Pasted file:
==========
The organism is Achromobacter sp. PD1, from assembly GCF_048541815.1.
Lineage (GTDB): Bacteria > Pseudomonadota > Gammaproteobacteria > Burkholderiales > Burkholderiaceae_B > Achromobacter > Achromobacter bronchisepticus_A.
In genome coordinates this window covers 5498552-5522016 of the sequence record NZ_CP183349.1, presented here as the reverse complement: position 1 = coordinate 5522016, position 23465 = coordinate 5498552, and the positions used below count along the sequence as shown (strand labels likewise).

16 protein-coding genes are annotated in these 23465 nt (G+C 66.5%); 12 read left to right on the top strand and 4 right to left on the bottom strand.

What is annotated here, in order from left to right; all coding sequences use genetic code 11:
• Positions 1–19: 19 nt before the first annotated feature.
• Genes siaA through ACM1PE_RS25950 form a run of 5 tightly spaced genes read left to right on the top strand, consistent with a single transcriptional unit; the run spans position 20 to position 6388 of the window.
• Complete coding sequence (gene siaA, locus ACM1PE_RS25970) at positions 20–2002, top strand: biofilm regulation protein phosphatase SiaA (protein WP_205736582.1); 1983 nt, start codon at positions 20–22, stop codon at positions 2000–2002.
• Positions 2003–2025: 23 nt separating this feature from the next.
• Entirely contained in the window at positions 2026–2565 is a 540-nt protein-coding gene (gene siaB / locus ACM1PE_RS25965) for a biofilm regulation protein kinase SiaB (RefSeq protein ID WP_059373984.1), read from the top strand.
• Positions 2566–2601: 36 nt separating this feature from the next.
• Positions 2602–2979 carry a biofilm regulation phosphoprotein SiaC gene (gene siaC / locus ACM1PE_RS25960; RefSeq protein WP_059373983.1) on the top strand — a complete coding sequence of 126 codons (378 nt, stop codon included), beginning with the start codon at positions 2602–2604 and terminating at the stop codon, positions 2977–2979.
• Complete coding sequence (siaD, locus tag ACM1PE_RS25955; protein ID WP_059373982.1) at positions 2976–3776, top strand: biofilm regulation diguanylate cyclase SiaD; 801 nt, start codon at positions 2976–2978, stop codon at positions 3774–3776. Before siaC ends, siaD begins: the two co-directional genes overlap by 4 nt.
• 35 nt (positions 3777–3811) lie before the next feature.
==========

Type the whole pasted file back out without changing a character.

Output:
The organism is Achromobacter sp. PD1, from assembly GCF_048541815.1.
Lineage (GTDB): Bacteria > Pseudomonadota > Gammaproteobacteria > Burkholderiales > Burkholderiaceae_B > Achromobacter > Achromobacter bronchisepticus_A.
In genome coordinates this window covers 5498552-5522016 of the sequence record NZ_CP183349.1, presented here as the reverse complement: position 1 = coordinate 5522016, position 23465 = coordinate 5498552, and the positions used below count along the sequence as shown (strand labels likewise).

16 protein-coding genes are annotated in these 23465 nt (G+C 66.5%); 12 read left to right on the top strand and 4 right to left on the bottom strand.

What is annotated here, in order from left to right; all coding sequences use genetic code 11:
• Positions 1–19: 19 nt before the first annotated feature.
• Genes siaA through ACM1PE_RS25950 form a run of 5 tightly spaced genes read left to right on the top strand, consistent with a single transcriptional unit; the run spans position 20 to position 6388 of the window.
• Complete coding sequence (gene siaA, locus ACM1PE_RS25970) at positions 20–2002, top strand: biofilm regulation protein phosphatase SiaA (protein WP_205736582.1); 1983 nt, start codon at positions 20–22, stop codon at positions 2000–2002.
• Positions 2003–2025: 23 nt separating this feature from the next.
• Entirely contained in the window at positions 2026–2565 is a 540-nt protein-coding gene (gene siaB / locus ACM1PE_RS25965) for a biofilm regulation protein kinase SiaB (RefSeq protein ID WP_059373984.1), read from the top strand.
• Positions 2566–2601: 36 nt separating this feature from the next.
• Positions 2602–2979 carry a biofilm regulation phosphoprotein SiaC gene (gene siaC / locus ACM1PE_RS25960; RefSeq protein WP_059373983.1) on the top strand — a complete coding sequence of 126 codons (378 nt, stop codon included), beginning with the start codon at positions 2602–2604 and terminating at the stop codon, positions 2977–2979.
• Complete coding sequence (siaD, locus tag ACM1PE_RS25955; protein ID WP_059373982.1) at positions 2976–3776, top strand: biofilm regulation diguanylate cyclase SiaD; 801 nt, start codon at positions 2976–2978, stop codon at positions 3774–3776. Before siaC ends, siaD begins: the two co-directional genes overlap by 4 nt.
• 35 nt (positions 3777–3811) lie before the next feature.